Tuesday, 20 July 2010

The Kelmscott Book of Ghosts

We now have Helen Elletson’s excellent guide book A History of Kelmscott House, beautifully illustrated and very reasonably priced at £5-00. She gives a lively account of the three major inhabitants of the House: Sir Francis Ronalds, who constructed the first electric telegraph there; George MacDonald, who wrote some of his best-known fantasy novels in it; and of course William Morris himself.

Elletson acknowledges some of the practical problems of the house as a dwelling place (though one she doesn’t record is Morris’s complaint to Georgiana Burne-Jones that ‘the soil of this garden was composed chiefly of old shoes and soot’); but overall, as one would expect, her account of the Morris family in the house is very positive, encompassing such social events as Boat Race parties and boisterous post-lecture socialist dinners, as well as such creative activities as tapestry-weaving and the Kelmscott Press.

But we do have a radically different perspective on Kelmscott House from one who was, after all, very close indeed to Morris during these years. For as Edward Burne-Jones noted in a letter to his friend May Gaskell: ‘I come away from his [Morris’s] house sadder always ... when I am there which is once in two years at most I come away gloomy and depressed – the house feels full of ghosts to me – a Wuthering Heights feeling about it all’.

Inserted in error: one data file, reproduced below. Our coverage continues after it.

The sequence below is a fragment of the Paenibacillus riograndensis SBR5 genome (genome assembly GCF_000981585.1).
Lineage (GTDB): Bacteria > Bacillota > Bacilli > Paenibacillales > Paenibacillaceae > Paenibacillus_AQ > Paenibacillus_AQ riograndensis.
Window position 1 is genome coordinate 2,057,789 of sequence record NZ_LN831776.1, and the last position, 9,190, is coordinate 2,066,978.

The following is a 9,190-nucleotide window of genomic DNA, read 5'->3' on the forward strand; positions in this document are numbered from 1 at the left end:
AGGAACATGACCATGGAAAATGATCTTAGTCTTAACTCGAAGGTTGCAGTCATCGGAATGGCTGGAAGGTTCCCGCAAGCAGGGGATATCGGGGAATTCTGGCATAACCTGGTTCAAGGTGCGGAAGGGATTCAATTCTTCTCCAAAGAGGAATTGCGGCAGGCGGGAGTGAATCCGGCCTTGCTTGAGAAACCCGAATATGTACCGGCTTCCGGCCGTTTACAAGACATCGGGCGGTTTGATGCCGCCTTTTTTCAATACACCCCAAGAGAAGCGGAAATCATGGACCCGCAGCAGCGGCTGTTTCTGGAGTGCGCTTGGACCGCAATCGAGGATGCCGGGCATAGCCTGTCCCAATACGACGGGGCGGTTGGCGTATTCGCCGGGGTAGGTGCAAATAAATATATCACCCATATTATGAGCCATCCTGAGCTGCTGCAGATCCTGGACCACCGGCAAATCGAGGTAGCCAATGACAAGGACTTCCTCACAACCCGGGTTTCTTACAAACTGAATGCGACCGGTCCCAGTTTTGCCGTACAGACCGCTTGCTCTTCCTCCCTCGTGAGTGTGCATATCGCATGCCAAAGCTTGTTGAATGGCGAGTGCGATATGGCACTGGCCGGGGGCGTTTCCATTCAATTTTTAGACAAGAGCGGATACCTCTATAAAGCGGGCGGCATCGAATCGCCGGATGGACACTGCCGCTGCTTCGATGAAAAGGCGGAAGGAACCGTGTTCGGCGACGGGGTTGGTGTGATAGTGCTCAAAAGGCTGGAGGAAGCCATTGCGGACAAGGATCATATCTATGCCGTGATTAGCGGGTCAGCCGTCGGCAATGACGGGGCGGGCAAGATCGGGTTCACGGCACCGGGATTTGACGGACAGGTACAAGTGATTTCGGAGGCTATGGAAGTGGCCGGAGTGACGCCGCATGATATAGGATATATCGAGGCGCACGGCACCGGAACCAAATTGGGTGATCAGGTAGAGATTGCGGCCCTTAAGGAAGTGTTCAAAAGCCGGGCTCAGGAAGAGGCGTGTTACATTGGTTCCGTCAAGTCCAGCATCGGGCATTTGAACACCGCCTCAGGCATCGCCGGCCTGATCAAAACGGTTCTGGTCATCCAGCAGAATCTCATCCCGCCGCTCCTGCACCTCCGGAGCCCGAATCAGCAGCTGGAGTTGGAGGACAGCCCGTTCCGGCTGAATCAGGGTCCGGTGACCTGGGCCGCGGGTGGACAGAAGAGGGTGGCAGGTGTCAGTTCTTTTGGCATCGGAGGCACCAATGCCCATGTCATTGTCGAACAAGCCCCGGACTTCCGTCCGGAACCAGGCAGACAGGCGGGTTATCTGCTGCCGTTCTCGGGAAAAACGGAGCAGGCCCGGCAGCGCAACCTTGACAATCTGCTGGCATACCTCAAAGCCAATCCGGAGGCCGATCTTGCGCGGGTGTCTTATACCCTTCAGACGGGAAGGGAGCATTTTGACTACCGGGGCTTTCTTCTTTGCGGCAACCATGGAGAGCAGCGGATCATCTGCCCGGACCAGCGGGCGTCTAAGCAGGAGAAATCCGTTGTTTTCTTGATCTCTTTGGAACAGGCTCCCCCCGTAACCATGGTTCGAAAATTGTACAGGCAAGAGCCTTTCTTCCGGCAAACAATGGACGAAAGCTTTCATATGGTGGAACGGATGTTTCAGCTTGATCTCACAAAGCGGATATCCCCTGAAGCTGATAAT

What are we to make of such a chilling observation? Certainly Burne-Jones had a sensitivity throughout his career to the eerie and the occult which his more robust friend Morris gives little evidence of. His series of ‘bogey’ drawings is testimony to that, and when Morris and Burne-Jones went to a séance together one imagines that the latter rather than former was the main instigator of the experiment.

So are we not perhaps now, in the light of Burne-Jones's remark, under some obligation to re-imagine Kelmscott House in Gothic mode, as a place of hauntings and sinister secrets, of doppelgängers and troubling coincidences? Could not a whole alternative guidebook to both the House and the area, in fact, be concocted along these dark lines - a Kelmscott Book of Ghosts indeed?


Jan Marsh said...


I suggest that the sadness was occasioned by the catastrophic effect on the household caused by Jenny Morris's epilepsy - a sort of pervasive dread of the next seizure, plus a grievous memory of the bright, energetic girl she had been when playing with/leading her sister and the Burne-Jones children. so a haunting feeling of what-might-have-been together with the real zombie-like person Jenny became, and the very heavy but seldom spoken of fear absorbing her parents

Tony Pinkney said...

Jan, That is indeed a moving acount of the impact that Jenny Morris's illness must have had on the Kelmscott household, and would certainly account for much of the unsettling 'ghostliness' that Burne-Jones sensed there. Does that eerieness extend to the neighbourhood too? In his essay on 'Speech Sites' at Kelmscott House Alan Read speaks of 'the paupers' graves beneath Furnivall Gardens',so much wretchedness and suffering has existed on what can often seem, today, an idyllic sunny Thamesside scene.